CX/OMNI ACADEMY | BACKGROUND
Consistent customer experience management evaluates all customer contact points
Customer Experience Management CEM
Many companies pursue a customer-oriented strategy. This approach, which is also known as customer management, is often equated with CRM and the documentation of individual customer interactions. However, customer management goes one step further. From our point of view, the following primary disciplines can be summarized under this superordinate term:
• Customer Relationship Management (CRM)
• Service, complaint and complaint management
• Key Figures for Customer Retention Rate
• Customer Experience Management (CEM)
How does Customer Experience Management (CEM) define itself?
We define CEM holistically, i.e. not only from the point of view of personalized web content in online marketing. It is about the consistent recording, controlling and optimization of all contact points of a customer to the company – online and offline, self-initiated or influenced by third parties. In order to introduce a CEM, you first need a system that allows you to evaluate your own brand from the customer’s point of view. The method of Customer Journey Mapping has proven its worth.
From the point of view of Marketing Research, “customer journey” refers to all touchpoints of a consumer with a brand, product or service. This includes not only the direct interaction points of a customer relationship (ad, commercial, website, etc.), but also the indirect contact points at which the opinion of third parties about a brand, a product or a service is obtained (rating portals, user forum, blog, etc.).
Why customer management at all?
Customers today have significantly more control over their purchasing process than ever before. At any point on the journey, the customer can decide to cancel and exit – for whatever reason. While the basic consumption process (information, validation, decision, use and retention) has not changed, the paths a customer takes between these stations have become unpredictable and marked by moments of truth. These are certain contacts or events that accelerate or slow down the passage through the stations. In addition, there are so-called “information distractions”, i.e. incidental information that attracts the customer’s attention and encourages him to switch to another path. In order to effectively counter this unpredictability, it is necessary to build a consistent set of customer experiences that guide and retain the customer or are simply fun, positively surprise or exceed expectations. Customer management therefore does not primarily mean processes – these are usually well documented – but experiencing these processes from the customer’s point of view.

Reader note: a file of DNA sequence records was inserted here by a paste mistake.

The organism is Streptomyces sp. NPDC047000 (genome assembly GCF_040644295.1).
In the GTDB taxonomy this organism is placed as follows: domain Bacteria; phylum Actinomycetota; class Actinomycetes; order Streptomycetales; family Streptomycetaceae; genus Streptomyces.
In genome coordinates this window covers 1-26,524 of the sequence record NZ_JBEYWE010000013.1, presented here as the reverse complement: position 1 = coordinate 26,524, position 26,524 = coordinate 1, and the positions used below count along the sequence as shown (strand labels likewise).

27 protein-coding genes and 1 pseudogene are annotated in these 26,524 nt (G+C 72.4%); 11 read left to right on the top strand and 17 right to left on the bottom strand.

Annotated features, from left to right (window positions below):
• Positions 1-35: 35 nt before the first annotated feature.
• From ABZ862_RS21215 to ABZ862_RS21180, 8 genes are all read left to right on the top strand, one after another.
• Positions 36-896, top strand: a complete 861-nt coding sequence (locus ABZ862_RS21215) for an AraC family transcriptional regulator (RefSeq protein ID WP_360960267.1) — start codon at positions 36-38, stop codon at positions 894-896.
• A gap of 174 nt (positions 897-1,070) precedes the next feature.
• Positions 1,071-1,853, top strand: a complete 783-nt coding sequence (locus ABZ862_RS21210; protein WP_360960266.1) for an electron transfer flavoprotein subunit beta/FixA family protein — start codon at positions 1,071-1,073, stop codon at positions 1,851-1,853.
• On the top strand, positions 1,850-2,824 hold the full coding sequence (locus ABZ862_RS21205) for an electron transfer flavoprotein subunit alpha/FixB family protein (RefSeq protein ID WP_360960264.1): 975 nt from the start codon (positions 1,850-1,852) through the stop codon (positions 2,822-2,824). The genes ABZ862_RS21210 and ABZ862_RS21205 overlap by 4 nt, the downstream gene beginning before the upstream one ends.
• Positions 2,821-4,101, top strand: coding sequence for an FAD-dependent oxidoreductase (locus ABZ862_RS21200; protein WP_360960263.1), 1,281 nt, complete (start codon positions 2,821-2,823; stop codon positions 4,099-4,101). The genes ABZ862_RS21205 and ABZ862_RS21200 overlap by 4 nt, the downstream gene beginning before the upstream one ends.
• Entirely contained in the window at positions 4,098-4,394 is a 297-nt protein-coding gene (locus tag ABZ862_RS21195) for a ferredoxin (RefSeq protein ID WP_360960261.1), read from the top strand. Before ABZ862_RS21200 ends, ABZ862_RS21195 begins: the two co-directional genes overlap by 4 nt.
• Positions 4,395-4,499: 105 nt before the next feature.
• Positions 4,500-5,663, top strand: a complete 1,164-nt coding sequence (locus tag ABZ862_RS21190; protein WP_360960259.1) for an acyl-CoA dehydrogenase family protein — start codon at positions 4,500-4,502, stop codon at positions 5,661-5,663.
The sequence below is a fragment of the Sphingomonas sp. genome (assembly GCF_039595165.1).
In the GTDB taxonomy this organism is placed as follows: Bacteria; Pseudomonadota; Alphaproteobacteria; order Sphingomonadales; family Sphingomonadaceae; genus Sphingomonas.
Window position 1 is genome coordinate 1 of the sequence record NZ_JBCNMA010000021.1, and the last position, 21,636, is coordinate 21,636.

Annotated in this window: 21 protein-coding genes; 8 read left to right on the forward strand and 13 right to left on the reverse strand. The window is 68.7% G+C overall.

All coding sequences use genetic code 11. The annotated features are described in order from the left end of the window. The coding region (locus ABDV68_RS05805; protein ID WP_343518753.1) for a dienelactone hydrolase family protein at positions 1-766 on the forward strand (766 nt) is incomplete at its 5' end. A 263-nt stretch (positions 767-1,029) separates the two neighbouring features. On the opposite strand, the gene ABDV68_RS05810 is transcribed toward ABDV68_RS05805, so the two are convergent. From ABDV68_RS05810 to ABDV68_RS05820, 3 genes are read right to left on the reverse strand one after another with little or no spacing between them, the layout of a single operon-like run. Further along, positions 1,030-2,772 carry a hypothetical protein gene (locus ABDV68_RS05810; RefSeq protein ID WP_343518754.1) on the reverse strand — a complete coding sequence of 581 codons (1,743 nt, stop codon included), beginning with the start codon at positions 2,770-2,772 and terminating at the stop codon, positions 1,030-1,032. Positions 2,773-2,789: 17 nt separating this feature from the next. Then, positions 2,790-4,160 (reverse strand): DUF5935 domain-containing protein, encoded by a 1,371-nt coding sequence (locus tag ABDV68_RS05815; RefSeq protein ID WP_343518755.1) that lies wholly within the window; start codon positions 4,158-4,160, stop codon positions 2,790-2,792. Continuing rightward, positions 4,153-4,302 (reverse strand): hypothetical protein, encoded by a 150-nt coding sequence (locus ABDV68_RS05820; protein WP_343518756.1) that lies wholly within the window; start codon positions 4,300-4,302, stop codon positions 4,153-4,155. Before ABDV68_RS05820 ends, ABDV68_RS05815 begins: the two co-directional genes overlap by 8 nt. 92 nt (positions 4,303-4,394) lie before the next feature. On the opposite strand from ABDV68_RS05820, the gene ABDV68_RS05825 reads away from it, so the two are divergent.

Planning, evaluating and proactively managing these “experiences” is hardly feasible without active customer management, not only for large companies, but also for medium-sized companies. The alternative lies in the hope that each individual action will already be carried out in the interests of the customer, or that the competitor will not act better in detail. No real alternative.
Do we really know the customer’s view in all details?
The customer, who uses services of your company or buys your products, has at least one, but mostly a multitude of contacts with different areas and employees, which influence his perception of your company. Making this “journey” (“customer journey”) of your customer through the company as pleasant and smooth as possible is an important aspect to build long-term customer relationships, to increase customer satisfaction and to achieve a natural customer loyalty.
Customer Journey Mapping is a method of looking at one’s own processes from the customer’s point of view. It is used to close the “reality gap” in the perception between customer and company. Customer Journey Mapping makes it possible to capture, describe and track the experiences a customer has when using a service of their company – those central perceptions that then form to customer satisfaction. In contrast to the documentation of processes, the documentation of the customer journey not only depicts individual process steps, but these are supplemented by quantitative, qualitative and subjective findings. This includes all customer relationships from the first inquiry to complaint management. The resulting optimization measures put your company in a position to harmoniously adapt its own service portfolio to the needs of the customer and thus enable positive experiences that are geared to further increasing customer satisfaction – especially with the aim of emotional differentiation from your competitors.
CEM should not be a one-off snapshot, but should serve the optimization of essential tasks in marketing, sales and service, supported by a sustainable system. It therefore also includes the aspects of the customer relationship which are summarized under the terms corporate identity, brand value analysis, market research, brand management or brand control.
A CEM system such as cx/omni supports, for example, the following essential optimization approaches within the framework of customer management:
– Improve brand awareness / brand value
• Simplify information
• Increase perceived customer benefit
• Improve user experience during interactions
• Increase conversion rate
• Share-of-wallet” increase
• Creating emotional customer experiences
• Communicate services more proactively
• Maintain loyalty
• Recommendations stimulate
Customer management, customer experience management and Touchpoint Mapping ultimately have a pleasant destination: More turnover and enthusiastic customers.